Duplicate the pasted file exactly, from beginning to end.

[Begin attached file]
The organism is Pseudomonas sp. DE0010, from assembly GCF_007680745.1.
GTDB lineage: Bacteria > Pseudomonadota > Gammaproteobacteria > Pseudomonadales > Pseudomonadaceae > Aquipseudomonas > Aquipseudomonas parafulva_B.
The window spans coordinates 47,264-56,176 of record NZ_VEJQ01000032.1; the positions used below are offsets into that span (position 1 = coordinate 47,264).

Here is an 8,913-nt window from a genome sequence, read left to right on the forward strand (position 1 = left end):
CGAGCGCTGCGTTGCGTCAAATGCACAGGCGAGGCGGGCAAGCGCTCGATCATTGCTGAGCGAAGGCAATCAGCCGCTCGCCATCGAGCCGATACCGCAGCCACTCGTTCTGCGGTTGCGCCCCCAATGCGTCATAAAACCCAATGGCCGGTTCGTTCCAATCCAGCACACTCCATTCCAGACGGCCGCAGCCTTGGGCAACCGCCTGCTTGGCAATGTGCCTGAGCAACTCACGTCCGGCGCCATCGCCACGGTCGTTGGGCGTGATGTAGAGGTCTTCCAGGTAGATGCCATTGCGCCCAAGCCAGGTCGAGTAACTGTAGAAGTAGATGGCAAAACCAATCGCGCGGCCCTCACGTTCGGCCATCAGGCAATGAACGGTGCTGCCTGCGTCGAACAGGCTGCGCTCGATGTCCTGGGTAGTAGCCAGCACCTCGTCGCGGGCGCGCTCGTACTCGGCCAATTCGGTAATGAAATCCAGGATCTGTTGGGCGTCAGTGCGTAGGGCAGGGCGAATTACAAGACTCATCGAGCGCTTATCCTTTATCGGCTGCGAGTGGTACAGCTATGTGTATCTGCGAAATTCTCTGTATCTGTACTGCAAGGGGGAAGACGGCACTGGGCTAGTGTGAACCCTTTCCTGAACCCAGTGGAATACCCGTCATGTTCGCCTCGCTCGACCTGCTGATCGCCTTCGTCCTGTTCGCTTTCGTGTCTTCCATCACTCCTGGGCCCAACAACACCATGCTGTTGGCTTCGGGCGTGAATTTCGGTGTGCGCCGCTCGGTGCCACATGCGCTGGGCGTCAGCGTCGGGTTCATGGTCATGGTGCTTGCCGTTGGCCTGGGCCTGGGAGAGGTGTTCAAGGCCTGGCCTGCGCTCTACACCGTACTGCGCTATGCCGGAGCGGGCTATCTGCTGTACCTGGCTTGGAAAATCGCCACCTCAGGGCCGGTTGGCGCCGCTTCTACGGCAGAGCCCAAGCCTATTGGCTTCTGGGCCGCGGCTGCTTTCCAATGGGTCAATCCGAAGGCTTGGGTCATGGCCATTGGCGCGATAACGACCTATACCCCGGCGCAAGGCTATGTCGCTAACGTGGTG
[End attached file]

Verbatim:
The organism is Pseudomonas sp. DE0010, from assembly GCF_007680745.1.
GTDB lineage: Bacteria > Pseudomonadota > Gammaproteobacteria > Pseudomonadales > Pseudomonadaceae > Aquipseudomonas > Aquipseudomonas parafulva_B.
The window spans coordinates 47,264-56,176 of record NZ_VEJQ01000032.1; the positions used below are offsets into that span (position 1 = coordinate 47,264).

Here is an 8,913-nt window from a genome sequence, read left to right on the forward strand (position 1 = left end):
CGAGCGCTGCGTTGCGTCAAATGCACAGGCGAGGCGGGCAAGCGCTCGATCATTGCTGAGCGAAGGCAATCAGCCGCTCGCCATCGAGCCGATACCGCAGCCACTCGTTCTGCGGTTGCGCCCCCAATGCGTCATAAAACCCAATGGCCGGTTCGTTCCAATCCAGCACACTCCATTCCAGACGGCCGCAGCCTTGGGCAACCGCCTGCTTGGCAATGTGCCTGAGCAACTCACGTCCGGCGCCATCGCCACGGTCGTTGGGCGTGATGTAGAGGTCTTCCAGGTAGATGCCATTGCGCCCAAGCCAGGTCGAGTAACTGTAGAAGTAGATGGCAAAACCAATCGCGCGGCCCTCACGTTCGGCCATCAGGCAATGAACGGTGCTGCCTGCGTCGAACAGGCTGCGCTCGATGTCCTGGGTAGTAGCCAGCACCTCGTCGCGGGCGCGCTCGTACTCGGCCAATTCGGTAATGAAATCCAGGATCTGTTGGGCGTCAGTGCGTAGGGCAGGGCGAATTACAAGACTCATCGAGCGCTTATCCTTTATCGGCTGCGAGTGGTACAGCTATGTGTATCTGCGAAATTCTCTGTATCTGTACTGCAAGGGGGAAGACGGCACTGGGCTAGTGTGAACCCTTTCCTGAACCCAGTGGAATACCCGTCATGTTCGCCTCGCTCGACCTGCTGATCGCCTTCGTCCTGTTCGCTTTCGTGTCTTCCATCACTCCTGGGCCCAACAACACCATGCTGTTGGCTTCGGGCGTGAATTTCGGTGTGCGCCGCTCGGTGCCACATGCGCTGGGCGTCAGCGTCGGGTTCATGGTCATGGTGCTTGCCGTTGGCCTGGGCCTGGGAGAGGTGTTCAAGGCCTGGCCTGCGCTCTACACCGTACTGCGCTATGCCGGAGCGGGCTATCTGCTGTACCTGGCTTGGAAAATCGCCACCTCAGGGCCGGTTGGCGCCGCTTCTACGGCAGAGCCCAAGCCTATTGGCTTCTGGGCCGCGGCTGCTTTCCAATGGGTCAATCCGAAGGCTTGGGTCATGGCCATTGGCGCGATAACGACCTATACCCCGGCGCAAGGCTATGTCGCTAACGTGGTG